ADHD, or as it is known in its full term Attention Deficit Hyperactivity Disorder, is very common. It is believed that up to five per cent of all children suffer from this condition. If ADHD is undiagnosed it can be very upsetting to both the parents as well as the child. The parents are looked upon as ‘bad parents’ with no parenting skills, and the child as just plain ‘naughty’. The child also often gets chastised for their behaviour, when in actuality it is not their fault. Many children do go undiagnosed, and the ‘naughtiness’ that they display is actually ADHD.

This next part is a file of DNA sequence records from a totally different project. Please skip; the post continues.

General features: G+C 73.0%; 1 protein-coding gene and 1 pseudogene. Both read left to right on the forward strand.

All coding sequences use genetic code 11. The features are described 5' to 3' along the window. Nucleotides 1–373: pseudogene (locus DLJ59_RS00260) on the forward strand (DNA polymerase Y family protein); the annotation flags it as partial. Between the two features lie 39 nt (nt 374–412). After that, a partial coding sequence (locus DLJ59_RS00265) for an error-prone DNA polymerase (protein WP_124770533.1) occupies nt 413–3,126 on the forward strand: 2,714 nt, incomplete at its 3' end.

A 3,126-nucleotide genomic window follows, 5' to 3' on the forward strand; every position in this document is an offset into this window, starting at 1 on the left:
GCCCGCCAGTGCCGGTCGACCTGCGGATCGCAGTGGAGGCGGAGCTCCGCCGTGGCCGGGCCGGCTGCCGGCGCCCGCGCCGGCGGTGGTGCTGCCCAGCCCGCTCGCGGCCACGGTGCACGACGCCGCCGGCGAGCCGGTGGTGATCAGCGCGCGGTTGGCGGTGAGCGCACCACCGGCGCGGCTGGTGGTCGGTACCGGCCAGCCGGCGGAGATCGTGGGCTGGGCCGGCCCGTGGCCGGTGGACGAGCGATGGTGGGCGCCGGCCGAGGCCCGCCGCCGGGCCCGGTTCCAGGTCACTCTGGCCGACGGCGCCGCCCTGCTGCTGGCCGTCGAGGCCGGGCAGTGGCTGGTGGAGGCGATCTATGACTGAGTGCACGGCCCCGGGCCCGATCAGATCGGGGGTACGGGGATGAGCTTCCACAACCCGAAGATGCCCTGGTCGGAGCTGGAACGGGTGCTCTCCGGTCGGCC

Recognising the symptoms of ADHD is the first step to getting much needed help. The main signs to watch out for are disruptiveness, a lack of ability to concentrate, hyperactivity and impulsive behaviour. This is not a set check list, some children may have just one of the symptoms, and others may have more. Many children can display these signs from time to time, and not have ADHD. However a child suffering from ADHD will be continually restless and disruptive, and unable to concentrate in any given situation.

Two thirds of children with ADHD will continue to suffer throughout their teenage years, and the condition then carries on into their adult life. Quite often children who have ADHD will also suffer from other mental health problems.